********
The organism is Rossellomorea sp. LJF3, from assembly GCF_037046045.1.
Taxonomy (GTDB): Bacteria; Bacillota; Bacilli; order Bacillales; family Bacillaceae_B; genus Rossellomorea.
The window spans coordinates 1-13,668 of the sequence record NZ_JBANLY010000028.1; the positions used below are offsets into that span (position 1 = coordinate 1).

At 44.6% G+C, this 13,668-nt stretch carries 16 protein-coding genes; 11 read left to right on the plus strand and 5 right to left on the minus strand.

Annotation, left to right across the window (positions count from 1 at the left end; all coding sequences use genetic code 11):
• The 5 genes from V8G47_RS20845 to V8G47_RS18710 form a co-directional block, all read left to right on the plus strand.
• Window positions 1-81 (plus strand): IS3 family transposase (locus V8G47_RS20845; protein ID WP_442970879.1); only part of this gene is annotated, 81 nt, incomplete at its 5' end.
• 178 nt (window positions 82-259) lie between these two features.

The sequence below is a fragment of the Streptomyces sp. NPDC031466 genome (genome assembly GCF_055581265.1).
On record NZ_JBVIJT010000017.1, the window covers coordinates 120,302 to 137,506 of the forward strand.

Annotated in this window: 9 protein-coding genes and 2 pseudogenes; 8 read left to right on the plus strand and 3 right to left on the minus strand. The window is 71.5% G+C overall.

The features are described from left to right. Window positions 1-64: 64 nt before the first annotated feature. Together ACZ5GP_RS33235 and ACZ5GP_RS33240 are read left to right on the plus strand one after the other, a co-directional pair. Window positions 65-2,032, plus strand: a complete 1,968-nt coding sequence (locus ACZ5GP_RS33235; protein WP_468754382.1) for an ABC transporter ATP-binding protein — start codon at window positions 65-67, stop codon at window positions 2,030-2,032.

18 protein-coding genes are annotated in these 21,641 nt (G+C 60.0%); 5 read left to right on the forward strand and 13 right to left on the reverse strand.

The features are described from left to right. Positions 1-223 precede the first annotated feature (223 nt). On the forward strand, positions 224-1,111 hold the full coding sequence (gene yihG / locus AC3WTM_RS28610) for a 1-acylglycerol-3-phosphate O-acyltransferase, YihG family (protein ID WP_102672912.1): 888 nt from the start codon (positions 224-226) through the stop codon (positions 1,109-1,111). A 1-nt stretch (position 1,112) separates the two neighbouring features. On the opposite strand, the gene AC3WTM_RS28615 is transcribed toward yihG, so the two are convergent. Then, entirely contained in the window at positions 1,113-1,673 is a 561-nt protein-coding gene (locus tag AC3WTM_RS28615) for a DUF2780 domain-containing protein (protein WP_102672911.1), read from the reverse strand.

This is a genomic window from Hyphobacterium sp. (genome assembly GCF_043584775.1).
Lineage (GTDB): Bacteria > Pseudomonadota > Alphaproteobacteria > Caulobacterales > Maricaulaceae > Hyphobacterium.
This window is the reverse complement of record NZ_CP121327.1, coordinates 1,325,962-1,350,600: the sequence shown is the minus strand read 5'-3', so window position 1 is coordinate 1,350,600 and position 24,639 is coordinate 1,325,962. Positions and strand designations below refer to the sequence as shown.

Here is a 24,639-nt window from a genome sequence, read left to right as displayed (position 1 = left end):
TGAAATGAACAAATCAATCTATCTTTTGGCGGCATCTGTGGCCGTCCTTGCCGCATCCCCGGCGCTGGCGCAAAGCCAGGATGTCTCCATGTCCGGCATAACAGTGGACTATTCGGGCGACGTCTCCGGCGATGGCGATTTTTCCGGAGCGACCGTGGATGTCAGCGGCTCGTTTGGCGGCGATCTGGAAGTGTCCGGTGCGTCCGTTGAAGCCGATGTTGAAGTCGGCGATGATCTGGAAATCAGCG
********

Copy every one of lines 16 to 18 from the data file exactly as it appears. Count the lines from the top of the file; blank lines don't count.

Lineage (GTDB): Bacteria > Pseudomonadota > Alphaproteobacteria > Caulobacterales > Maricaulaceae > Hyphobacterium.
This window is the reverse complement of record NZ_CP121327.1, coordinates 1,325,962-1,350,600: the sequence shown is the minus strand read 5'-3', so window position 1 is coordinate 1,350,600 and position 24,639 is coordinate 1,325,962. Positions and strand designations below refer to the sequence as shown.

Here is a 24,639-nt window from a genome sequence, read left to right as displayed (position 1 = left end):